Saturday, February 14, 2009

Art, more than foofty woofty

This is an article I wrote for the local paper about how supporting the arts improves the economy

With the current downturn of the economy more Canadian are becoming purchase conscious. Wallet snaps and zippers are closing, belts are tightening and budgeting is becoming the latest couture. More people are making an effort to buy locally in order to foster positive change in our local economy and there is a spreading realization that sending our money to other countries does not help Canada. Through difficult times there is a part of the local economy that is often overlooked or deemed as frivolous and that is the arts and culture sector. Indeed, our own federal government recently made cuts to arts and culture funding. What people don’t realize is that spending money on local arts has an immediate and significant impact on the local and federal economy.
Kamloops is alive with art. The arts community in Kamloops includes virtually every style of art and artist imaginable. A Kamloopsian can furnish their home with locally made furniture and objet’s d’art, wear locally made clothing and accessories, read locally written books and poetry, and fulfill their other entertainment needs with local music, theatre and dance. Every year Kamloops art is coming closer and closer to the forefront of our community. Buying local art does not just improve our community spiritually it also improves it economically. Buying mass-produced or import art sends a huge percentage of your money out of our country. When you go to a big box store or a large-scale importer, a tiny portion of your money spent goes to local wages, rent etc. The mass of it flies out of the country never to be seen again. Buying local handmade goods keeps the majority of your money not only in Canada, but also in the Kamloops area.
The impact of fostering local arts can be seen in any well-known arts-tourist destination in Canada. Cities and towns that promote and nurture arts are strong economically. They are socially and economically healthy, and pleasant places to be. Arts rich communities not only keep more of their own money in the local economy, they bring in more money from other places. Artistic communities are places were people enjoy being and people visit such places with the expectation of spending money.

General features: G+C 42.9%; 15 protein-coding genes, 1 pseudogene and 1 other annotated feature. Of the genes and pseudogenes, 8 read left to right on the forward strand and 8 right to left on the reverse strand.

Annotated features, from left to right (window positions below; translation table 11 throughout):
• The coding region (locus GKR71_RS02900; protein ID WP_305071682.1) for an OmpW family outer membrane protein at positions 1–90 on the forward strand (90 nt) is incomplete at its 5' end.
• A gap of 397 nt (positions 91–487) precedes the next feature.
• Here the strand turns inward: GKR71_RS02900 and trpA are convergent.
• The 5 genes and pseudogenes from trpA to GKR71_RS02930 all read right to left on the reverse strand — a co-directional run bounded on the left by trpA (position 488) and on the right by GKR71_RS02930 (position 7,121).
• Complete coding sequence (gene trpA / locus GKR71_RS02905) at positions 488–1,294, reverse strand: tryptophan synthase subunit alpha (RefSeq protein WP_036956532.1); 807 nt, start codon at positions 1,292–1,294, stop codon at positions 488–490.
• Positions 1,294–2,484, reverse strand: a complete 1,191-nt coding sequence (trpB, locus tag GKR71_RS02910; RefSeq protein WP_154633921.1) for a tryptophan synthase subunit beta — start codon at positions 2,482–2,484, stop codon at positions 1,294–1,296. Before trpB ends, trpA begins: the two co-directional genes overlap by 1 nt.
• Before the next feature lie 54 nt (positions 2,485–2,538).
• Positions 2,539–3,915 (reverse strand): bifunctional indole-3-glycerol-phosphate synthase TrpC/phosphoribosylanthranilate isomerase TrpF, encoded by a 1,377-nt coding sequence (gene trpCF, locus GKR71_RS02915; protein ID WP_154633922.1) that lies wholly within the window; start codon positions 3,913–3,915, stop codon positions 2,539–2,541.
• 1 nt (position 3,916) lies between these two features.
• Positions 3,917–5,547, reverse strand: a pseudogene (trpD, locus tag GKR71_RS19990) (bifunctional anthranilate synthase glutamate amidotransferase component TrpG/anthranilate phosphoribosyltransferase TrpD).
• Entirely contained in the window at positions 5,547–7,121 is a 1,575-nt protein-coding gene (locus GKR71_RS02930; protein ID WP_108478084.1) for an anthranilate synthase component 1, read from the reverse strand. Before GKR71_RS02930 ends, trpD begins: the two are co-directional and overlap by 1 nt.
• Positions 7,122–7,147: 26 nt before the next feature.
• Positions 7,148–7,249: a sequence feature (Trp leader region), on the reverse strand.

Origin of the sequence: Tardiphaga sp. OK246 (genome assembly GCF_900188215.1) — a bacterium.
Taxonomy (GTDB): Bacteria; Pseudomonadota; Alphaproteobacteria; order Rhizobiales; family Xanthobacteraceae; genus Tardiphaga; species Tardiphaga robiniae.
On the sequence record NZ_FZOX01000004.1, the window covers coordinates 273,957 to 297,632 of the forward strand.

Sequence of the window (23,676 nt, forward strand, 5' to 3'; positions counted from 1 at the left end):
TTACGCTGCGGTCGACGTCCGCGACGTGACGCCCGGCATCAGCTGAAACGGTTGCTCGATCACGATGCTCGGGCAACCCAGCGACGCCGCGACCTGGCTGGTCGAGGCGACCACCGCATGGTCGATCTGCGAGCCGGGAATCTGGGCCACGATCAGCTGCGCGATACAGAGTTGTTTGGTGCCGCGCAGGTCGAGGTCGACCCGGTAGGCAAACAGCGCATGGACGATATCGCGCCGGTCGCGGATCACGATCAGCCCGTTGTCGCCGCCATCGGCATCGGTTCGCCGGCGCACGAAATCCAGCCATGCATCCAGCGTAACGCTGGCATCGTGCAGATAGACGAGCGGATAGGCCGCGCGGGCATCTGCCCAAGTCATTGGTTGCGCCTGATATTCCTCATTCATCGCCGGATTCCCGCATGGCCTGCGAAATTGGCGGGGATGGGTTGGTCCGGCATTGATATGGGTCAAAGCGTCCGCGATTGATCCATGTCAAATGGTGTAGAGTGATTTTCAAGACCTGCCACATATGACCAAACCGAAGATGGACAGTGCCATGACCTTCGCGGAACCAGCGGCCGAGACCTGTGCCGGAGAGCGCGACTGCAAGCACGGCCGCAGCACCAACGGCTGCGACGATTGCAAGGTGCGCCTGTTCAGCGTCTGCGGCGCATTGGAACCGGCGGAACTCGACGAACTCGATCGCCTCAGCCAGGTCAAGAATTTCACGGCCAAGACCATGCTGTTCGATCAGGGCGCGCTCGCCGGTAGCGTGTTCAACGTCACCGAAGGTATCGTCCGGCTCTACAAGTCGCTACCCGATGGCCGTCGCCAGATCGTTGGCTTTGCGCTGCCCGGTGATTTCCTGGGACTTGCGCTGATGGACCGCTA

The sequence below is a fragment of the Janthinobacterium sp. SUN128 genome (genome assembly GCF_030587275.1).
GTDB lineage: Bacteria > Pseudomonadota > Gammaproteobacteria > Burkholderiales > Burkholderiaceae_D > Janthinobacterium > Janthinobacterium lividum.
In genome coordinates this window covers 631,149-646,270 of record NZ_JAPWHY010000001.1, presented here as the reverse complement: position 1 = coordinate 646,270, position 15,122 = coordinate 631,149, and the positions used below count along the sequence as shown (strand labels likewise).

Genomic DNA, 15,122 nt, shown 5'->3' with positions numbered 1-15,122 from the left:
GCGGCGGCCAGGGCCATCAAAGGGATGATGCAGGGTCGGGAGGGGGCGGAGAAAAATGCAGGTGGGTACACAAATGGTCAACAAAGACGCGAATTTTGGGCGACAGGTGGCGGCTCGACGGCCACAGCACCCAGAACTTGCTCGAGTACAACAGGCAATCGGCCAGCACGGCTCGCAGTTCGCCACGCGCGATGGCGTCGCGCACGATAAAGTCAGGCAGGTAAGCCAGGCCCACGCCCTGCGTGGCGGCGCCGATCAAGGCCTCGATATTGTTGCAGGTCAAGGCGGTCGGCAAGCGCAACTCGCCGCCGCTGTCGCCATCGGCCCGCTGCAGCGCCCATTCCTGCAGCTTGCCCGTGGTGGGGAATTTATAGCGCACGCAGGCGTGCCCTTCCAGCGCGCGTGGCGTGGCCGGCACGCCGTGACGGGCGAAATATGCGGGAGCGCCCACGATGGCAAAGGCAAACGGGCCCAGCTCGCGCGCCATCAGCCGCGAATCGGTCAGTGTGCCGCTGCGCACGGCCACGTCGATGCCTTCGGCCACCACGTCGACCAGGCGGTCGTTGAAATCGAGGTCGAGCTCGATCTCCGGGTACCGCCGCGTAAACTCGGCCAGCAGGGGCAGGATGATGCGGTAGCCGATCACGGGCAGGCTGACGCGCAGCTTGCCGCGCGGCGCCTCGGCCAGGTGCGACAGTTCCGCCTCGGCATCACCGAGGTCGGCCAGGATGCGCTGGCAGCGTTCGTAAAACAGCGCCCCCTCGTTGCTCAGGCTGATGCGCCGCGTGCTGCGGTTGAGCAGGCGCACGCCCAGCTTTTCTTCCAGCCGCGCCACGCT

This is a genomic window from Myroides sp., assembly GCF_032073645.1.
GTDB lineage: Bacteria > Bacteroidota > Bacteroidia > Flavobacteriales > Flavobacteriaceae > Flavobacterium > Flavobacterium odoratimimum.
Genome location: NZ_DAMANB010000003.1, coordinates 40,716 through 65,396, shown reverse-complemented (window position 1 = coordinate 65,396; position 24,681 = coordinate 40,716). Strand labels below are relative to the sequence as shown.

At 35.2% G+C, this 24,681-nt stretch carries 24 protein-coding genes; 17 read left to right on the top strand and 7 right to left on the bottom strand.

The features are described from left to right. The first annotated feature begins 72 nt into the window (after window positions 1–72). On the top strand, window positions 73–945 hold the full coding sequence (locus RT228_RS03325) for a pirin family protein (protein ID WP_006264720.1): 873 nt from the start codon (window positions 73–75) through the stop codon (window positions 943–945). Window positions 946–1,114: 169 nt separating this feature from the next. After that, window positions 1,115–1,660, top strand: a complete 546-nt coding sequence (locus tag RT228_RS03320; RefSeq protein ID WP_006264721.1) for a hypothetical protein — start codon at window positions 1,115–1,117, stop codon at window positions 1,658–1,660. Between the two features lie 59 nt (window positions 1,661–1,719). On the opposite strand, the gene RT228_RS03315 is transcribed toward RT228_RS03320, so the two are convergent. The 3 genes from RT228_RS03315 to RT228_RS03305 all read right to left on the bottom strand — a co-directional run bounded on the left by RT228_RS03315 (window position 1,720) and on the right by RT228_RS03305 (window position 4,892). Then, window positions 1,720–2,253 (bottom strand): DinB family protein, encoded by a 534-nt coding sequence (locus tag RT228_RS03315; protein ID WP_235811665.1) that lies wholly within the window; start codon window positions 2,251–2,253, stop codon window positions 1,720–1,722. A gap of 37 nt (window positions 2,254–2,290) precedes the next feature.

Buying locally can be daunting for some, there is the belief that local handmade goods are significantly more expensive. Sometimes this is the case, although the price almost always reflects the quality. There are many instances where buying local art is comparable or cheaper then buying from a large retailer. It is not difficult to find paintings, drawings, and prints that are similar or less in price then mass-produced home d├ęcor “art” from department stores or furniture retailers. Next time you redecorate your living room, consider purchasing a local painting-you will be supporting the local economy and be making an investment. Mass-produced “art” only decreases in value over time; unique art can increase and become a family heirloom. Another easy way to support local art is through gift giving. It is not difficult to find a reasonably priced piece of jewellery or scarf, and you are giving something truly unique. The next time you have a night off, consider going to a local theatre production or music performance, it won’t cost you much more than going to the movie theatre, and will almost certainly be worthwhile entertainment.
Buying locally is a proactive approach that has almost immediate positive impacts on the local economy. When you purchase a local piece of art your money not only stays in our country it stays in our community. This has a huge positive impact on our community. The Kamloops Arts Council and countless other local art supporting groups and societies help to improve not only the cultural well-being of our community, but also the economic climate. Take the time to check out local galleries, shops, and shows. You will enrich not only your life, but the lives of everyone in our community.

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